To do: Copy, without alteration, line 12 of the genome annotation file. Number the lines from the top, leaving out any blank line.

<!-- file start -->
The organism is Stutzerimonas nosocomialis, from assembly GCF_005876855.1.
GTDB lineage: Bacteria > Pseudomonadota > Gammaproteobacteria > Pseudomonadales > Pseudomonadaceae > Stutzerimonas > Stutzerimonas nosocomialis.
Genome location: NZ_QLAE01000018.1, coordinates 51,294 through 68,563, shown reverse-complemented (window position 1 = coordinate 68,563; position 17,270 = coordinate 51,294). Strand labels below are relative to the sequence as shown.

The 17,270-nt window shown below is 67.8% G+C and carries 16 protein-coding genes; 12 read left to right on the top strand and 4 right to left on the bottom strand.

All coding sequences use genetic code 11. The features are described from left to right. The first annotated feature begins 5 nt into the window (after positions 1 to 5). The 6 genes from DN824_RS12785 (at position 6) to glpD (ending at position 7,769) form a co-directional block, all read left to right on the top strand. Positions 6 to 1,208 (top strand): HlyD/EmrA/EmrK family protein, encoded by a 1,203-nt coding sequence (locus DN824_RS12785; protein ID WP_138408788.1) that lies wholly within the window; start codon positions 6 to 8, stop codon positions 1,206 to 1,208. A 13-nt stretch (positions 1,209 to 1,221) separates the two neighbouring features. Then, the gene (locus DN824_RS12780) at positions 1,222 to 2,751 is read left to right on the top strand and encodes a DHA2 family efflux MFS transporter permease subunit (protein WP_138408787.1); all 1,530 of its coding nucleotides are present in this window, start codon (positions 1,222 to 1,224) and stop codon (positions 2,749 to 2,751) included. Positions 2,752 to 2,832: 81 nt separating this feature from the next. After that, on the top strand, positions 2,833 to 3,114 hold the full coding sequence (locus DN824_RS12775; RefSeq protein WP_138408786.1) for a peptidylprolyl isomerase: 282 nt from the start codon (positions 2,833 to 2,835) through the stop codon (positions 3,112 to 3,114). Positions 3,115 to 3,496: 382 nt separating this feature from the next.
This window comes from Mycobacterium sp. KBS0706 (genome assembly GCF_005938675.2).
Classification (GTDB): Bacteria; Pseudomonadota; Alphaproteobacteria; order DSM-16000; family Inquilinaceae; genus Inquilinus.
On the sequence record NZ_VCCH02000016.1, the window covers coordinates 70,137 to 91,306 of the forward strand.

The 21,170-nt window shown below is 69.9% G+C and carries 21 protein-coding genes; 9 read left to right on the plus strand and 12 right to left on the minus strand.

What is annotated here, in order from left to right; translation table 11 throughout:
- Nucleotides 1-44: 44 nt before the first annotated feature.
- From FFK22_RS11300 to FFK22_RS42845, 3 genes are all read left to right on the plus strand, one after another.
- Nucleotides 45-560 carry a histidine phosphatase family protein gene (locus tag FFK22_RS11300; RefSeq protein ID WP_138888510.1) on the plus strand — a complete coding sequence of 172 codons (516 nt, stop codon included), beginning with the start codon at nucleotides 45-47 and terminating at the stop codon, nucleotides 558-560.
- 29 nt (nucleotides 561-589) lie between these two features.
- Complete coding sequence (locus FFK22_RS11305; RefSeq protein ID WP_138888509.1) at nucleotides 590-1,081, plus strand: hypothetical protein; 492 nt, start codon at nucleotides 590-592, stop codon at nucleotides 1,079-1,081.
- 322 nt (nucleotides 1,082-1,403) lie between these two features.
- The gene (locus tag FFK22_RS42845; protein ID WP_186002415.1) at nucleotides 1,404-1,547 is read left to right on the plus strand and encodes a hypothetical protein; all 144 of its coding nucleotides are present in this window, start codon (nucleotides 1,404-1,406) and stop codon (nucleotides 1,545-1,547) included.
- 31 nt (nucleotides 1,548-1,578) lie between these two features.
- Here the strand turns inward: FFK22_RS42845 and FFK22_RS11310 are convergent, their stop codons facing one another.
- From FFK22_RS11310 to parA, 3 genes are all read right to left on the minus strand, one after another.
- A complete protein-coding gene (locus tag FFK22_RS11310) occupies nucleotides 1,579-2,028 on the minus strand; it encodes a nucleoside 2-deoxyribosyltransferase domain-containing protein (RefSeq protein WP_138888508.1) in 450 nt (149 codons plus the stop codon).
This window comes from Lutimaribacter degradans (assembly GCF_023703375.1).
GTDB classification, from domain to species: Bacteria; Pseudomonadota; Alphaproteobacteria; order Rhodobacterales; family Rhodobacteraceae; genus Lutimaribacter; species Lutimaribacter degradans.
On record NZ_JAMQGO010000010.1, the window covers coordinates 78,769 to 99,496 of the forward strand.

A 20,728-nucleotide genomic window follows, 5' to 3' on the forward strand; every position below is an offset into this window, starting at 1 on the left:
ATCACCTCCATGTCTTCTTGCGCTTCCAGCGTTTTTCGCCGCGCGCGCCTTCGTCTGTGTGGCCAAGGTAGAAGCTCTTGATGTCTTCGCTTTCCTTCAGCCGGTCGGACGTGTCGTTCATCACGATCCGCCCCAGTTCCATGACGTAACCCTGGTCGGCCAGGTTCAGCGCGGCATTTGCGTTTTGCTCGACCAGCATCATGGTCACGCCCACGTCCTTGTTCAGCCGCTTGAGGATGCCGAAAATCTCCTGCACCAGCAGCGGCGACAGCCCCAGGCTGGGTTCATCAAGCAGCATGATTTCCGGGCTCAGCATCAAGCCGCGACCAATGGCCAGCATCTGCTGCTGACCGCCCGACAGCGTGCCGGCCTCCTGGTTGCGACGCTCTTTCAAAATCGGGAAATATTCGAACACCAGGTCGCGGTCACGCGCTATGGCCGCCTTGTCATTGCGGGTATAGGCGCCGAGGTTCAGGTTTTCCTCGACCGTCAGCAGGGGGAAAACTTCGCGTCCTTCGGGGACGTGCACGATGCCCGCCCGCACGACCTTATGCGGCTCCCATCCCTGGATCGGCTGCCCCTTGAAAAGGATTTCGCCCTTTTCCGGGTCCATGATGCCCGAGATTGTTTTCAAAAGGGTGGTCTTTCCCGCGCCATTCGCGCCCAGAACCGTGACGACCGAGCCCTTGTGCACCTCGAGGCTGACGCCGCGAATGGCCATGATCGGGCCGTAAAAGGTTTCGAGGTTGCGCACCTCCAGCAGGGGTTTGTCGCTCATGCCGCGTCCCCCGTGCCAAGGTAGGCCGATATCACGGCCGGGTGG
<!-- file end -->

- From FFK22_RS11300 to FFK22_RS42845, 3 genes are all read left to right on the plus strand, one after another.